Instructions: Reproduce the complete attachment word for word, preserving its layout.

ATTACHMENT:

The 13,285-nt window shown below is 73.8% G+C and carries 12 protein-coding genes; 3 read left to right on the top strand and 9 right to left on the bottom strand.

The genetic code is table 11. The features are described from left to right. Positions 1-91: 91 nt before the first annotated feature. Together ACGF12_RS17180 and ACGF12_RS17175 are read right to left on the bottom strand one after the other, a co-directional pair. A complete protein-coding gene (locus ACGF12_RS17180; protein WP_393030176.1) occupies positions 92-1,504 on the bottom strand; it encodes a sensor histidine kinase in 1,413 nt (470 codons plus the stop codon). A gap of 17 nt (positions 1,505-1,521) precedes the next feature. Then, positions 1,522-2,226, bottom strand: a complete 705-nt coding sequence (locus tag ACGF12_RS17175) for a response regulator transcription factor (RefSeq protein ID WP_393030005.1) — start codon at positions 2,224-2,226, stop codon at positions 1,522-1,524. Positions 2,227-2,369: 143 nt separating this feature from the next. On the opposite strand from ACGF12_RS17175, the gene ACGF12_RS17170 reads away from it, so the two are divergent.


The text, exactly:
The 13,285-nt window shown below is 73.8% G+C and carries 12 protein-coding genes; 3 read left to right on the top strand and 9 right to left on the bottom strand.

The genetic code is table 11. The features are described from left to right. Positions 1-91: 91 nt before the first annotated feature. Together ACGF12_RS17180 and ACGF12_RS17175 are read right to left on the bottom strand one after the other, a co-directional pair. A complete protein-coding gene (locus ACGF12_RS17180; protein WP_393030176.1) occupies positions 92-1,504 on the bottom strand; it encodes a sensor histidine kinase in 1,413 nt (470 codons plus the stop codon). A gap of 17 nt (positions 1,505-1,521) precedes the next feature. Then, positions 1,522-2,226, bottom strand: a complete 705-nt coding sequence (locus tag ACGF12_RS17175) for a response regulator transcription factor (RefSeq protein ID WP_393030005.1) — start codon at positions 2,224-2,226, stop codon at positions 1,522-1,524. Positions 2,227-2,369: 143 nt separating this feature from the next. On the opposite strand from ACGF12_RS17175, the gene ACGF12_RS17170 reads away from it, so the two are divergent.